In addition to currently having a limited grasp on the scope and size (given the lack of clarity around MKR payouts) of various core units, we lack any meaningful way of replacing them or their facilitators. In this kind of environment everything will be drawn to its logical conclusion - “if you don’t like it, try to fire me.” Given the overall friction of the governance process, I can assure you that this is a recipe for disaster. There needs to be a better way to deal with errant Core Units and mandated actors, otherwise we’re operating a political party, not a business. Perhaps it hasn’t happened yet, but one day we will onboard the “wrong” person for a job. If we can’t get rid of them or scrutinize their work in public because it hurts people’s feelings and causes friction in our relationships, we may as well give up before we even begin. My recommendation is to onboard a Core Unit which is tasked with sourcing independent reviews of the other Core Units and making recommendations around their performance and compensation. As an idea, it would be nice to see these independent reviews come from reputable consulting firms that have experience in the area of expertise of the Core Unit and are not otherwise conflicted. These firms could also be tasked with recommending compensation and scope for newly proposed Core Units, or reviewing proposals of this nature.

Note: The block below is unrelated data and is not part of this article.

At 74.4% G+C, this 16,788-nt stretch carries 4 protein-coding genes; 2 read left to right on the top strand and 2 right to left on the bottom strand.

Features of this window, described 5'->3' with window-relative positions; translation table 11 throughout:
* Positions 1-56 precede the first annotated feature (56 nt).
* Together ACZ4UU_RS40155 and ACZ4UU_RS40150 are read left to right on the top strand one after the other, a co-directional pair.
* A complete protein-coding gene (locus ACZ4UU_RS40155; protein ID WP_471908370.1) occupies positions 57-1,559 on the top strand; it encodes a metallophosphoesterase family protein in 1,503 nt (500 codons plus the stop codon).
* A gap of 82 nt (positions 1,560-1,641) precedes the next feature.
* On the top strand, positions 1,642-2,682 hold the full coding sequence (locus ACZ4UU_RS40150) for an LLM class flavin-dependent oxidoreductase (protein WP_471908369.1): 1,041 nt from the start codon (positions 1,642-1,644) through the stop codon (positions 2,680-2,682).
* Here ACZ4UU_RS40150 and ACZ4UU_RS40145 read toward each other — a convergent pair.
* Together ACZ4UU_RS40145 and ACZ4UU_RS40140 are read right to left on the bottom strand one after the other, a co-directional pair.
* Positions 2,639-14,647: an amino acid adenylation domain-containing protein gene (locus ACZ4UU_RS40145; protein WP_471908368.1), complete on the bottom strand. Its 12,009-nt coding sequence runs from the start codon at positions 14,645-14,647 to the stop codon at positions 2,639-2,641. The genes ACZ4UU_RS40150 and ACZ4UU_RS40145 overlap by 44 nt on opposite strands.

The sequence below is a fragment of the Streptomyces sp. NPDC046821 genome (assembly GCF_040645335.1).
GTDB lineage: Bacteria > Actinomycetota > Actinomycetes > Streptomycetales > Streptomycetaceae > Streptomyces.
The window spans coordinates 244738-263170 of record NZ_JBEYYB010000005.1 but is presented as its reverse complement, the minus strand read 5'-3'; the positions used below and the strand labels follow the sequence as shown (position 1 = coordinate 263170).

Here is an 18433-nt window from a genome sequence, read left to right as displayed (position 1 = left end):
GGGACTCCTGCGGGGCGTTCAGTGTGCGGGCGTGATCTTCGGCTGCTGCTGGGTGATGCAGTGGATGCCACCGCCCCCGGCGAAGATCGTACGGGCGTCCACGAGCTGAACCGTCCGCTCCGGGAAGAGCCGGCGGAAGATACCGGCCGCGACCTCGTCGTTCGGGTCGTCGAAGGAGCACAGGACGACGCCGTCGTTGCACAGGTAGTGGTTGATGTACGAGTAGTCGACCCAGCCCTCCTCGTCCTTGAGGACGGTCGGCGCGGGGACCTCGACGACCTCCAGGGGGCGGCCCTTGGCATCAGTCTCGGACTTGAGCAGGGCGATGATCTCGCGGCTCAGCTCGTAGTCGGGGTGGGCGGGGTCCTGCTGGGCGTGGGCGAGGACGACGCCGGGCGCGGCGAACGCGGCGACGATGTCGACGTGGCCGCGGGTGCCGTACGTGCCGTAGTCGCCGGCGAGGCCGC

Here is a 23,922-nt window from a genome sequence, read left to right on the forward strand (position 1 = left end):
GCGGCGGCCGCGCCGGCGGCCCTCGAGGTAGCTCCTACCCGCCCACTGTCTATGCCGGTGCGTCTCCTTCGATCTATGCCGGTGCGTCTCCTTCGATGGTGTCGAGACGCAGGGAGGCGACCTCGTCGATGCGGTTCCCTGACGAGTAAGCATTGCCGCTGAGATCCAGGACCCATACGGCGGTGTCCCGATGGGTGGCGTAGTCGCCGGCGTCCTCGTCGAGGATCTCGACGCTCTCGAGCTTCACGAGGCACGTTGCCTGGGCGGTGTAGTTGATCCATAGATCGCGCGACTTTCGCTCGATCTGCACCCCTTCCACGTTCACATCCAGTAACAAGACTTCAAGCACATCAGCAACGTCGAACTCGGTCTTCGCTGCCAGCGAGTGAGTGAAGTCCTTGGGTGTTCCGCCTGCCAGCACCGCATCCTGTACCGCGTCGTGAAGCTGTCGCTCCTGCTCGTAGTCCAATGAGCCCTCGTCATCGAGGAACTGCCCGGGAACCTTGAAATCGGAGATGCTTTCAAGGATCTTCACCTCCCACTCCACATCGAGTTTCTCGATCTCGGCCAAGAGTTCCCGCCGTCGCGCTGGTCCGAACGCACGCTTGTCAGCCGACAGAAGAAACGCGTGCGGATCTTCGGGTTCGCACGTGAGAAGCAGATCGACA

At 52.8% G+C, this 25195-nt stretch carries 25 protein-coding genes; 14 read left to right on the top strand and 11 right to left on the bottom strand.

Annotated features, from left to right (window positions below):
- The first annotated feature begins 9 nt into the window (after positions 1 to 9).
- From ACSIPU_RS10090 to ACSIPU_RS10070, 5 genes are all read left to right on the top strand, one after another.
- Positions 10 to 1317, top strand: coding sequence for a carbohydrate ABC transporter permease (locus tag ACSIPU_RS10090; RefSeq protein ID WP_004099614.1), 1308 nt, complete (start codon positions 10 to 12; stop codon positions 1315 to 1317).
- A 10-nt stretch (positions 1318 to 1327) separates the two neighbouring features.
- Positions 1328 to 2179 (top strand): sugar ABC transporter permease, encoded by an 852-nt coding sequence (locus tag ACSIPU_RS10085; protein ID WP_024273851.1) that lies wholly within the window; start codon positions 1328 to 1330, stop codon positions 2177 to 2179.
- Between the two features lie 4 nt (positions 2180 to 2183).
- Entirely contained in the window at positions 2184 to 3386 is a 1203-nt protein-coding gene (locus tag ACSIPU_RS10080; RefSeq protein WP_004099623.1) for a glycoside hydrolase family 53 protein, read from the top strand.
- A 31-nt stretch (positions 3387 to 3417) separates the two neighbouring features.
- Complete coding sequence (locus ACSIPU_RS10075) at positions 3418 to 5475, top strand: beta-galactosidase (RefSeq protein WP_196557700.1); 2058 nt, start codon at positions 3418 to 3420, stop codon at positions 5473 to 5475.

Finally, we need to prioritize redundancy and decentralization in Core Units themselves. This is a key and missing component in the overall decentralization of the system. If a Core Unit can not effectively be fired because it has siloed information, legal agreements, or IP, then we are going to find ourselves being dictated terms, not negotiating.
(2) On Real World Assets